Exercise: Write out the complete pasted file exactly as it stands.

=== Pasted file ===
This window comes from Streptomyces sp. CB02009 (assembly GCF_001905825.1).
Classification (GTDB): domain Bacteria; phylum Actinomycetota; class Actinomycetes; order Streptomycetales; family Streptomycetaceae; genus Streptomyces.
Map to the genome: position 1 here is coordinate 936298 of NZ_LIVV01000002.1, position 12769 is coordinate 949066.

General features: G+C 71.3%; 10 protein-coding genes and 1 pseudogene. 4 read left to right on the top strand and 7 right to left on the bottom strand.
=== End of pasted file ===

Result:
This window comes from Streptomyces sp. CB02009 (assembly GCF_001905825.1).
Classification (GTDB): domain Bacteria; phylum Actinomycetota; class Actinomycetes; order Streptomycetales; family Streptomycetaceae; genus Streptomyces.
Map to the genome: position 1 here is coordinate 936298 of NZ_LIVV01000002.1, position 12769 is coordinate 949066.

General features: G+C 71.3%; 10 protein-coding genes and 1 pseudogene. 4 read left to right on the top strand and 7 right to left on the bottom strand.